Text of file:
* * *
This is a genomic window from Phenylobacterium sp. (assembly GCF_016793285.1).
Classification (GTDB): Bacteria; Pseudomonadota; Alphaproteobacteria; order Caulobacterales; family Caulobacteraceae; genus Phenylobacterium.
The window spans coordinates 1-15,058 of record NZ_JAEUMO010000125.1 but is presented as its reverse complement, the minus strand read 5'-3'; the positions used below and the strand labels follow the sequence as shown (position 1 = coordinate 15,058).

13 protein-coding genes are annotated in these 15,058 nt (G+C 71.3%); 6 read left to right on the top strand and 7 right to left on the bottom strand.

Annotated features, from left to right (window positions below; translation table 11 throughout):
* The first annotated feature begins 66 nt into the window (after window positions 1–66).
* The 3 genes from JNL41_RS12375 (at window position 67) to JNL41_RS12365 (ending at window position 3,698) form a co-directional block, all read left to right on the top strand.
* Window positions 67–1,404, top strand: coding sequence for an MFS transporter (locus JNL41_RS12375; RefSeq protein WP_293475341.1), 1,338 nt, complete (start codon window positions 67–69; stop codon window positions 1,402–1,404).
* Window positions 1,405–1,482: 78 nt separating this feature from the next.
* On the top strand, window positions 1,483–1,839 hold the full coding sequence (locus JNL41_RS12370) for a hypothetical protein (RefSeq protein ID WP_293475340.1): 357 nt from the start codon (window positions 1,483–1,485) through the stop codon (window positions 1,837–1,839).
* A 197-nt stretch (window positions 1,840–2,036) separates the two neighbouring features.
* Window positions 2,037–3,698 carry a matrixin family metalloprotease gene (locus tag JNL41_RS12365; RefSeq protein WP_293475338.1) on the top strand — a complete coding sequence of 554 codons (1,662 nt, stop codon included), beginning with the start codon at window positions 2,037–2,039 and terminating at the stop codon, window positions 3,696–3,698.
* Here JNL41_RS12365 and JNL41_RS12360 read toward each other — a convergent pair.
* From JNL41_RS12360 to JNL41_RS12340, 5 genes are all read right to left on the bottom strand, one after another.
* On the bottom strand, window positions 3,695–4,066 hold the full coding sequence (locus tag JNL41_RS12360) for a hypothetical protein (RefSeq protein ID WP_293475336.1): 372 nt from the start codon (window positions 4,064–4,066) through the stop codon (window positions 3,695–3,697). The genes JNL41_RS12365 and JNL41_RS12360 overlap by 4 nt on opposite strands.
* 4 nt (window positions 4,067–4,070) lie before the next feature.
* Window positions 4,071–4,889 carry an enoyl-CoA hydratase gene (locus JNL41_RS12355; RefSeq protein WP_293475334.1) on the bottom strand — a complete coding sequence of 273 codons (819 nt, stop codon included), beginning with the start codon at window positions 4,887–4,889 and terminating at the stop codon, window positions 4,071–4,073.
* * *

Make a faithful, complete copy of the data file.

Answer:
This is a genomic window from Phenylobacterium sp. (assembly GCF_016793285.1).
Classification (GTDB): Bacteria; Pseudomonadota; Alphaproteobacteria; order Caulobacterales; family Caulobacteraceae; genus Phenylobacterium.
The window spans coordinates 1-15,058 of record NZ_JAEUMO010000125.1 but is presented as its reverse complement, the minus strand read 5'-3'; the positions used below and the strand labels follow the sequence as shown (position 1 = coordinate 15,058).

13 protein-coding genes are annotated in these 15,058 nt (G+C 71.3%); 6 read left to right on the top strand and 7 right to left on the bottom strand.

Annotated features, from left to right (window positions below; translation table 11 throughout):
* The first annotated feature begins 66 nt into the window (after window positions 1–66).
* The 3 genes from JNL41_RS12375 (at window position 67) to JNL41_RS12365 (ending at window position 3,698) form a co-directional block, all read left to right on the top strand.
* Window positions 67–1,404, top strand: coding sequence for an MFS transporter (locus JNL41_RS12375; RefSeq protein WP_293475341.1), 1,338 nt, complete (start codon window positions 67–69; stop codon window positions 1,402–1,404).
* Window positions 1,405–1,482: 78 nt separating this feature from the next.
* On the top strand, window positions 1,483–1,839 hold the full coding sequence (locus JNL41_RS12370) for a hypothetical protein (RefSeq protein ID WP_293475340.1): 357 nt from the start codon (window positions 1,483–1,485) through the stop codon (window positions 1,837–1,839).
* A 197-nt stretch (window positions 1,840–2,036) separates the two neighbouring features.
* Window positions 2,037–3,698 carry a matrixin family metalloprotease gene (locus tag JNL41_RS12365; RefSeq protein WP_293475338.1) on the top strand — a complete coding sequence of 554 codons (1,662 nt, stop codon included), beginning with the start codon at window positions 2,037–2,039 and terminating at the stop codon, window positions 3,696–3,698.
* Here JNL41_RS12365 and JNL41_RS12360 read toward each other — a convergent pair.
* From JNL41_RS12360 to JNL41_RS12340, 5 genes are all read right to left on the bottom strand, one after another.
* On the bottom strand, window positions 3,695–4,066 hold the full coding sequence (locus tag JNL41_RS12360) for a hypothetical protein (RefSeq protein ID WP_293475336.1): 372 nt from the start codon (window positions 4,064–4,066) through the stop codon (window positions 3,695–3,697). The genes JNL41_RS12365 and JNL41_RS12360 overlap by 4 nt on opposite strands.
* 4 nt (window positions 4,067–4,070) lie before the next feature.
* Window positions 4,071–4,889 carry an enoyl-CoA hydratase gene (locus JNL41_RS12355; RefSeq protein WP_293475334.1) on the bottom strand — a complete coding sequence of 273 codons (819 nt, stop codon included), beginning with the start codon at window positions 4,887–4,889 and terminating at the stop codon, window positions 4,071–4,073.